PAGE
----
Court Rules U.S. Women’s World Cup Champions Can’t Get More Than They Bargained For, Dismisses Equal Pay Claim

Bernadette Hunton
Bernadette Hunton

The U.S. women’s soccer team suffered a rare defeat on Friday when a federal court in California dismissed the team’s claims against the U.S. Soccer Federation alleging wage discrimination based on sex.  You can read the decision here.

In support of the women’s equal pay lawsuit filed in March of last year, the team argued that the collective bargaining agreements for the men’s and women’s U.S. soccer teams established — as a matter of undisputed fact — that the USF paid female players less than male players because: 1) the women’s team CBA provided for lower bonuses, and 2) had the women been compensated according to the terms of the men’s CBA, they would have received more money than under their own contract.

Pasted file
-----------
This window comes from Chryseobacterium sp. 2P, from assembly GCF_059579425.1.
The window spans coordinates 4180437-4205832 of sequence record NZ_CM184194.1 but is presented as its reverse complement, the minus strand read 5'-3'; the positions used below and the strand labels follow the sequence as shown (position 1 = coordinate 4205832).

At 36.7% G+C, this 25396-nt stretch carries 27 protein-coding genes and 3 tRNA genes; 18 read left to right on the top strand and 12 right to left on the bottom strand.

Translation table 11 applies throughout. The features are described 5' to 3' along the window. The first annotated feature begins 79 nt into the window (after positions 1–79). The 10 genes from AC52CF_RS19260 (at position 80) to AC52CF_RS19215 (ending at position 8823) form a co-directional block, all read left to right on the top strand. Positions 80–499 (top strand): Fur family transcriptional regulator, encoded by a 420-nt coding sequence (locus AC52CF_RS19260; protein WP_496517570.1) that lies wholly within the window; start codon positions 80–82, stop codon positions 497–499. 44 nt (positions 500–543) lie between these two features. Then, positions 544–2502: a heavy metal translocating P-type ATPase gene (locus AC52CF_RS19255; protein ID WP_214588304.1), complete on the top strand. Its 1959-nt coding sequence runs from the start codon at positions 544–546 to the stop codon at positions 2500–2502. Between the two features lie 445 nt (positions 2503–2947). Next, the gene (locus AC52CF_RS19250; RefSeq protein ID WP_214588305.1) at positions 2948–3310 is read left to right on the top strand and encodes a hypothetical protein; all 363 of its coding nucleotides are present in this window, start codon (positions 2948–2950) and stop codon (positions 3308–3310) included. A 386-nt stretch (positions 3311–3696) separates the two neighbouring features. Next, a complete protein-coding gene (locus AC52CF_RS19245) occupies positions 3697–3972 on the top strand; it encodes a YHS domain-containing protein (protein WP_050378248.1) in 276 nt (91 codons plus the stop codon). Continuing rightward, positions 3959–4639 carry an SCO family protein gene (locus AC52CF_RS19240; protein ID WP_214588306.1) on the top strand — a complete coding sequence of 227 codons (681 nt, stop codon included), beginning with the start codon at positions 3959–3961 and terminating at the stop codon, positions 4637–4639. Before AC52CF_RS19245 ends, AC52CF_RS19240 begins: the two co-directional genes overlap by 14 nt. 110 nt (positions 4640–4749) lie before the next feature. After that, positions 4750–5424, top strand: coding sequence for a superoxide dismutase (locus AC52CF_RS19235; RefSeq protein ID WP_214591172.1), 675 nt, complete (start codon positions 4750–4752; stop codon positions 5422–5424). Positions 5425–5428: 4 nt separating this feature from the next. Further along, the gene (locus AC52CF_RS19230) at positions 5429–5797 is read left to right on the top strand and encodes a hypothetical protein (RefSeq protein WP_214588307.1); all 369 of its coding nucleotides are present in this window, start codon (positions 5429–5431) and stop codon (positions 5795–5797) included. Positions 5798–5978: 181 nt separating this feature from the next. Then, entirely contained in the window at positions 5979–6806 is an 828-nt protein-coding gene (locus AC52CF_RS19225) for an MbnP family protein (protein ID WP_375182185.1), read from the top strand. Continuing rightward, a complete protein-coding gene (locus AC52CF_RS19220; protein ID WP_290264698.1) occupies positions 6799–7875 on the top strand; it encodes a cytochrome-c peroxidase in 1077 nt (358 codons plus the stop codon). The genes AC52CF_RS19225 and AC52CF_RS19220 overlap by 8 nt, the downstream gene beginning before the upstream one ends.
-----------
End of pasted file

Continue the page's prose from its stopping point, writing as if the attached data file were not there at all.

The court rejected the arguments, essentially concluding that the women players, who were paid more on a cumulative and per game basis than their male counterparts during the covered period, got what they bargained for and were not entitled to more.  Presiding Judge Gary Klausner wrote:

This history of negotiations between the parties demonstrates that the WNT [Women’s National Team] rejected an offer to be paid under the same pay-to-play structure as the MNT [Men’s National Team], and that the WNT was willing to forgo higher bonuses for other benefits, such as a greater based compensation and the guarantee of a higher number of contracted players.  Accordingly, Plaintiffs cannot now retroactively deem their CBA worse than the MNT CBA by reference to what they would have made had they been paid under the MNT’s pay-to-play structure when they themselves rejected such a structure.

It’s anticipated the team will appeal the disappointing decision.  Other claims regarding unequal work conditions are preserved.

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